First, take Timmy, the film’s adorable little boy. Charismatic, lovable child actors are great entertainment in a film, particularly a children’s film. However, Holiday Affair is not a children’s film; therefore, Timmy is a secondary character and should be used accordingly. Unfortunately, Timmy is overused in Holiday Affair. Initially, Timmy’s youthful, innocent personality is a joy to watch, but, eventually, his charm devolves into annoyance. By the time Christmas morning rolls around, Timmy’s bellowing “Christmas gift” and telling his mother “Gee, if I were a dog, my tail would be waggin,’” may have the audience wondering if the film will ever pay as much attention to its adult characters as it does to this desperate to be earnest, but more so irritating child.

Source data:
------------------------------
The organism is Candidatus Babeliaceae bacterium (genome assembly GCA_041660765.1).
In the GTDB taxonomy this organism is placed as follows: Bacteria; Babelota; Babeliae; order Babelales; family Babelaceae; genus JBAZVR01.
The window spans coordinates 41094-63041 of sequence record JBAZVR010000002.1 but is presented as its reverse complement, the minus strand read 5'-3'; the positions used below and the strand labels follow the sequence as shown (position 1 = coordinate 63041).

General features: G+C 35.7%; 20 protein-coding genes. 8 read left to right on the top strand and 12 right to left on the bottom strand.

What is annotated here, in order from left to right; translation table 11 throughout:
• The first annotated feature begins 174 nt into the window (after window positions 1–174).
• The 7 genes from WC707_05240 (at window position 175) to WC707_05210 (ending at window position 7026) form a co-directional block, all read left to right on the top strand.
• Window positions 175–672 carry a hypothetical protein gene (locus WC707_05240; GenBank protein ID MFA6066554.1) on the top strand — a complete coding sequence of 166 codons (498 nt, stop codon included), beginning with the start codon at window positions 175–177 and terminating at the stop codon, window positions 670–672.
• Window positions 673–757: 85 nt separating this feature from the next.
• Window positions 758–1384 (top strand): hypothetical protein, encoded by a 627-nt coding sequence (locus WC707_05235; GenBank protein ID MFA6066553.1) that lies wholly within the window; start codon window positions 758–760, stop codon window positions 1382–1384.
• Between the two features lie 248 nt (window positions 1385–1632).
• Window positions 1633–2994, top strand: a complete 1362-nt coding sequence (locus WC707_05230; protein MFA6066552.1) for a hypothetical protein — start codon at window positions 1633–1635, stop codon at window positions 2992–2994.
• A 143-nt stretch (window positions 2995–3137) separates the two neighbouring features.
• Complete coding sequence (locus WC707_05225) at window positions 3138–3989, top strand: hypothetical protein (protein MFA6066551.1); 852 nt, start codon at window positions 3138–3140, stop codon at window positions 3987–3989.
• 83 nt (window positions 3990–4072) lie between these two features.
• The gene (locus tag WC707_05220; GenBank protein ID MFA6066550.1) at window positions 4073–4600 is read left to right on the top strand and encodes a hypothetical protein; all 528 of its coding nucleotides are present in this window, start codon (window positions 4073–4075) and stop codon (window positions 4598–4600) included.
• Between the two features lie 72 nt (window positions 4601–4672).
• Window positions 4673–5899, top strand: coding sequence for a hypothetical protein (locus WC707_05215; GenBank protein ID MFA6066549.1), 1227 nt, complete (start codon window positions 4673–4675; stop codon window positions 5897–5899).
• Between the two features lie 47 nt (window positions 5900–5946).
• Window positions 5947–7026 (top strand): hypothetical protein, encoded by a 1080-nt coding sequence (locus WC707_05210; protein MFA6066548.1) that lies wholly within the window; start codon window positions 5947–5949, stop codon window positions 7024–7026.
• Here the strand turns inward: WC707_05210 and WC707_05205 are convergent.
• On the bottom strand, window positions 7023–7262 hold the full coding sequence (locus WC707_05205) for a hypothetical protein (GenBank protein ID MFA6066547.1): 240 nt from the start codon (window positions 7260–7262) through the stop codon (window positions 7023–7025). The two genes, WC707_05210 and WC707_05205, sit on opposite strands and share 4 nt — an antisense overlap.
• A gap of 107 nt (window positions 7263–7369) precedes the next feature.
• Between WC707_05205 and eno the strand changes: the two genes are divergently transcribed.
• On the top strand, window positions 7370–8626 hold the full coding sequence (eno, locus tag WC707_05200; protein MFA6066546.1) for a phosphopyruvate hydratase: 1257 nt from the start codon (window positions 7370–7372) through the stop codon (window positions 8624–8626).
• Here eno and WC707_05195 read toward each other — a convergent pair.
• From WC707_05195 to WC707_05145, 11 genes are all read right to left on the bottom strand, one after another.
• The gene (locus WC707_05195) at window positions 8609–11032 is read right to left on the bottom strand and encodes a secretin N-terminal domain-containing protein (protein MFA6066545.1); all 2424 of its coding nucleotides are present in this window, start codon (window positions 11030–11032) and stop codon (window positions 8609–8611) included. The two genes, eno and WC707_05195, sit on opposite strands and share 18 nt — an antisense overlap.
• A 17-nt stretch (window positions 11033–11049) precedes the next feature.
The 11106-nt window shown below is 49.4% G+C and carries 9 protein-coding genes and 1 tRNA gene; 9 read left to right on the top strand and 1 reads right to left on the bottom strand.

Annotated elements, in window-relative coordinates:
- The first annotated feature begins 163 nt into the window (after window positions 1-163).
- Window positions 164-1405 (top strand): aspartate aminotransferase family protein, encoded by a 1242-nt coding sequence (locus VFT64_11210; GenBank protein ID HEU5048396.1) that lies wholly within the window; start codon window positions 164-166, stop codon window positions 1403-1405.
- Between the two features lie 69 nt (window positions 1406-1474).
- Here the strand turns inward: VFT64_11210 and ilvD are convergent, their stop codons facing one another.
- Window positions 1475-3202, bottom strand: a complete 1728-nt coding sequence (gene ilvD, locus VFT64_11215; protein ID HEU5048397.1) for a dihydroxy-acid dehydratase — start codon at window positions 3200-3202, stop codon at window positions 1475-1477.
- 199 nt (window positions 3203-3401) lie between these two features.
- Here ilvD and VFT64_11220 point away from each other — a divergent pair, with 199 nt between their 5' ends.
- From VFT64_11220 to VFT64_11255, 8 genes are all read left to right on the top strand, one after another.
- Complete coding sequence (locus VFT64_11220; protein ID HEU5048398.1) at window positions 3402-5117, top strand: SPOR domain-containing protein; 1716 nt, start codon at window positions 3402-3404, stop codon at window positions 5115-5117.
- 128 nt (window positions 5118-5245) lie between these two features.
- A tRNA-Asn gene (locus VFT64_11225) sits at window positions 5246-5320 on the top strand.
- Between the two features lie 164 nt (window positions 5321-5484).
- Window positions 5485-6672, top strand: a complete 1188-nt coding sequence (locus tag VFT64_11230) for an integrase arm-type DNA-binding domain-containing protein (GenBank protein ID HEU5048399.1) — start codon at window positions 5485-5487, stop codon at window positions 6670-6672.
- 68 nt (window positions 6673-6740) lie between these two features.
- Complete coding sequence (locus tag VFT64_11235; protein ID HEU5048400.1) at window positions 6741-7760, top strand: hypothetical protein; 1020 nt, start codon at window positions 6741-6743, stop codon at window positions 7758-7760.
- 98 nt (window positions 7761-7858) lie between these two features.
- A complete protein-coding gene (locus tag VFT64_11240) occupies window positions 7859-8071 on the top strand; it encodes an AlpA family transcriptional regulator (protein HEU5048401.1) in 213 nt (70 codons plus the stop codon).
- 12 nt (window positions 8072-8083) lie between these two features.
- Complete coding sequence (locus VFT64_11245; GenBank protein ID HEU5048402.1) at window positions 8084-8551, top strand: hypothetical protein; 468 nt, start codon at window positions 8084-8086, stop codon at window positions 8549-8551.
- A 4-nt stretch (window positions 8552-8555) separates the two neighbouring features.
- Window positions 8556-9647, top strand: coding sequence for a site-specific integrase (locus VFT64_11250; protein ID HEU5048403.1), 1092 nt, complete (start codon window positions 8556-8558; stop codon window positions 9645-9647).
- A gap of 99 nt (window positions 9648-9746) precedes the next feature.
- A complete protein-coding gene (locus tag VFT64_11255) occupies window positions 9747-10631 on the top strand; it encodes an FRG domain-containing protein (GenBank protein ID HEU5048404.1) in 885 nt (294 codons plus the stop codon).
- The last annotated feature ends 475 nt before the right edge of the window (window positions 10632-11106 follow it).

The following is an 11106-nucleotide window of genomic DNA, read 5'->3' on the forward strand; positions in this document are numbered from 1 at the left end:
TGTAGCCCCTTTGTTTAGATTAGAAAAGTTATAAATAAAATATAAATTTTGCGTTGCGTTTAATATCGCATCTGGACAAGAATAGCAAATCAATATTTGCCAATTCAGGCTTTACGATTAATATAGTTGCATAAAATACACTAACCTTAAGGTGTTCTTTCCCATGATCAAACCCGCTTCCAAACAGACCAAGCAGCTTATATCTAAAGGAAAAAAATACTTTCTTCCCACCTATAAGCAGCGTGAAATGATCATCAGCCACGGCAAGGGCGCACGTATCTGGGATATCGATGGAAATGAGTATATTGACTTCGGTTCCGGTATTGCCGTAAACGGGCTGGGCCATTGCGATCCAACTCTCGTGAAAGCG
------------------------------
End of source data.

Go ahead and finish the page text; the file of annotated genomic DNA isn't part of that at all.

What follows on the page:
Erroneously, there is never as much attention on the adult characters, making it very difficult to buy the abrupt love story between Connie and Steve. Perhaps this is because in 1949 Robert Mitchum was a popular star (thanks to his part in film noir’s movement in the 1940s), and thus Holiday Affair tries riding on Mitchum’s coattails. The burgeoning romance the audience is asked to believe in between Connie and Steve occurs days after their first meeting, and only after a few hours of time spent together. Not to mention, Connie is engaged to another man, Carl, who is consistently portrayed in a positive, reputable light, making it difficult to follow how Steve could so easily distract her from her devoted, stable fiancé. Moreover, Steve himself is an extremely forward and outspoken individual. Every time Connie and Steve are together, Steve accuses Connie of still beginning love with her dead husband, a heavy accusation to make to a person he barely knows and about a relationship he never knew. Connie typically storms away from Steve every time he makes this accusation, regularly ending their meetings on a poor note. Their undeveloped relationship, partially due to too much screen time spent on Timmy, makes it difficult for the audience to understand and connect with the romance in this romantic comedy.